When Scott Sampson was about 4 or 5, his mother took him to a frog pond. He scooped up several tadpoles, with their “bloblike bodies, and long, slimy, transparent tails,” he writes in his book “How to Raise a Wild Child: The Art and Science of Falling in Love With Nature.” Captivated by these creatures, he recalls, he waded farther into the water until it went over the tops of his boots. Sampson, who is now a paleontologist and author, says that “many years later, my mother told me that she started to object but thought better of it.”
This summer, parents need to be more like Scott Sampson’s mother. It is time to silence our concerns about kids getting messy, stop following kids around with bottles of hand sanitizer and extra masks, and start letting them explore the world on their own. It’s time to embrace our inner free-range parent.
The past 16 months have been hard on children. It is not just the learning loss, though the fact that 2 million kids were missing from school this year does not bode well for future academic success. The Centers for Disease Control and Prevention reported a 31% increase in mental health-related doctor’s visits for kids in 2020 compared to 2019.
In an article published in February, NPR found after conducting interviews with providers in seven states that “more suicidal children are coming to their hospitals.” Dr. Vera Feuer, director of pediatric emergency psychiatry at Cohen Children’s Medical Center of Northwell Health in New York, has seen a slight increase in 10- to 11-year-olds attempting, but the majority are teenagers. The number has doubled from the fall of 2019 to the fall of 2020 at the emergency room at UCSF Benioff Children’s Hospital Oakland, in California, says psychologist Marisol Cruz Romero. Kids have suffered from the isolation of the lockdowns — and many are looking forward to going back into the world — but a year of being at home has also instigated or exacerbated anxiety about social situations for many children.
As parents, we need to use this summer to get things back to normal, says Lenore Skenazy, but not just pre-COVID-19 normal, pre-helicopter parenting normal. Skenazy, the founder of Let Grow, a nonprofit promoting childhood independence and resilience, says that she doesn’t blame parents for their hovering, especially not this year. “It’s the culture that does this.”
A recent study in England, for instance, found that over the course of one generation the age at which parents think it’s OK to let kids play outside by themselves has increased from 9 to 11. “Eleven? That’s a year younger than Juliet when she married Romeo,” Skenazy jokes. As Anita Grant, chair of a group called Play England, told the Guardian: “Adults’ protective instincts are not helpful when they restrict and control exploration, creativity and a child’s natural instinct to engage with their environment freely.”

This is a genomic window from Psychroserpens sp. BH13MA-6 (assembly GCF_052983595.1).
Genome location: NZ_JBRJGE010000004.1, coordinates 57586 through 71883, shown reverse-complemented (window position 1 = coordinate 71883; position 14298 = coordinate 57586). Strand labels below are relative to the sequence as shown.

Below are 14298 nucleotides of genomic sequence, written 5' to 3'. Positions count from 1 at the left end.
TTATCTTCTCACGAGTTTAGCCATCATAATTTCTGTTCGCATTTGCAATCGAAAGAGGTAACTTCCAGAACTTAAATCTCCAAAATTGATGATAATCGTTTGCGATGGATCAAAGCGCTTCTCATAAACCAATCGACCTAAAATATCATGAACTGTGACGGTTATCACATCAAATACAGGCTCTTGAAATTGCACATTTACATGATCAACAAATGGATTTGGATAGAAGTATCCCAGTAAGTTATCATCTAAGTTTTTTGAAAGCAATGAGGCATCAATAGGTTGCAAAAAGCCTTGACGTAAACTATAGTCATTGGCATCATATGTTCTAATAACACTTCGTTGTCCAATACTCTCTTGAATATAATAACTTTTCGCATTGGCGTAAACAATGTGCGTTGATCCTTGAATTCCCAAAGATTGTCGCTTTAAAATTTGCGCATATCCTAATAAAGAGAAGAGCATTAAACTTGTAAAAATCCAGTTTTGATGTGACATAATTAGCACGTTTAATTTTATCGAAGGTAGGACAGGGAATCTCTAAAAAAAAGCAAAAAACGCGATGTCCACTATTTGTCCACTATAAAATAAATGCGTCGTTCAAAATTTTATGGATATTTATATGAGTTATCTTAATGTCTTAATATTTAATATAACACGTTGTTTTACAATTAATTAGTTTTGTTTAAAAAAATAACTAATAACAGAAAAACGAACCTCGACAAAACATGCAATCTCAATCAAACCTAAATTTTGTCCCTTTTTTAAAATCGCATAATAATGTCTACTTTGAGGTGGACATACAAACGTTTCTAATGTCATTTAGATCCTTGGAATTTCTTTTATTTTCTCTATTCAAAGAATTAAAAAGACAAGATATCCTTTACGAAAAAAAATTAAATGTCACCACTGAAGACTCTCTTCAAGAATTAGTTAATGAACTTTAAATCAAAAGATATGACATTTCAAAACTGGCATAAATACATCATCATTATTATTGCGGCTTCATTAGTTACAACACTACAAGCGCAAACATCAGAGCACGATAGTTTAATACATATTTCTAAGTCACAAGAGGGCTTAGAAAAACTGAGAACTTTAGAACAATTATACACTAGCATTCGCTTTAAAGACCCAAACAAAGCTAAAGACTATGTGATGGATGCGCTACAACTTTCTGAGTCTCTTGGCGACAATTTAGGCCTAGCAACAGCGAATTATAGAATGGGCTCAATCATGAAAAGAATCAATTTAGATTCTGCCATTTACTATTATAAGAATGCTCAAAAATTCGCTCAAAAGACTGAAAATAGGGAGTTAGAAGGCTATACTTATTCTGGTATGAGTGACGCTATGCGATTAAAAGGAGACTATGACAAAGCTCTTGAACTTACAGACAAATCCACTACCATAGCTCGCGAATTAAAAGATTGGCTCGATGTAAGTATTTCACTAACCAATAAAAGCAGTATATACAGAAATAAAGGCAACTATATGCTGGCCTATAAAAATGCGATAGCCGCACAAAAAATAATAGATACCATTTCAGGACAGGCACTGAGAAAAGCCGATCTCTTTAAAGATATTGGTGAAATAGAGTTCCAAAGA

Even before the pandemic, many parents were searching for perfect safety for their children. Accepting even the smallest risk became intolerable and COVID-19 made that worse. It’s nothing short of a miracle that this disease has not affected children very much at all. Kids ages 1 to 17 are more likely to die from — among other things — cancer, the flu and heart disease. How much effort do you devote to preventing your kids contracting these other illnesses? Never mind. Don’t start thinking about it now.
It’s time we started to weigh all the risks to kids instead of just the ones in the headlines. The risk to kids from obesity, depression, anxiety that have come from keeping them home, in front of screens and 3 feet from the refrigerator far outweigh the risks of sending them to play with their friends outside.
And Skenazy says: “If we’re worried about social emotional growth for kids after this year, nothing turns the key in the ignition better than independence.” So have your kids climb a tree, play outside with friends or go to a store alone. Tell them to come home when the streetlights come on — or if they really have to use the bathroom.
Or send them to camp. “Kids really need badly what most camps have to offer right now,” says Audrey Monke, author of “Happy Campers: 9 Summer Camp Secrets for Raising Kids Who Become Thriving Adults.” Getting kids outdoors and ensuring they have lots of face-to-face contact with other kids and young counselors is really important for putting them back on track to physical and emotional health.
Monke is a big fan of sleepaway camp and has been running one for 35 years. She says that being away from parents for a few weeks allows kids to “form their own relationships, speak for themselves and make their own decisions.” Even something as simple as deciding whether they want vanilla yogurt or strawberry or whether they want to make a friendship bracelet or try ceramics is important. “Parents in the rush of life these days make all those choices for kids,” says Monke. This need for efficiency — “just eat the flipping yogurt already!” — may sound familiar to anyone trying to juggle home-schooling with a job this past year.
Along those lines, Monke says there is another reason that kids should go away to camp this year. “Parents are fried and they need a break.” Maybe it sounds selfish, but Monke says “Breaks are important to a parent-child relationship. You miss each other. You realize you can do some things on your own.” And then after a few weeks, “you can be refreshed and ready for more family time.”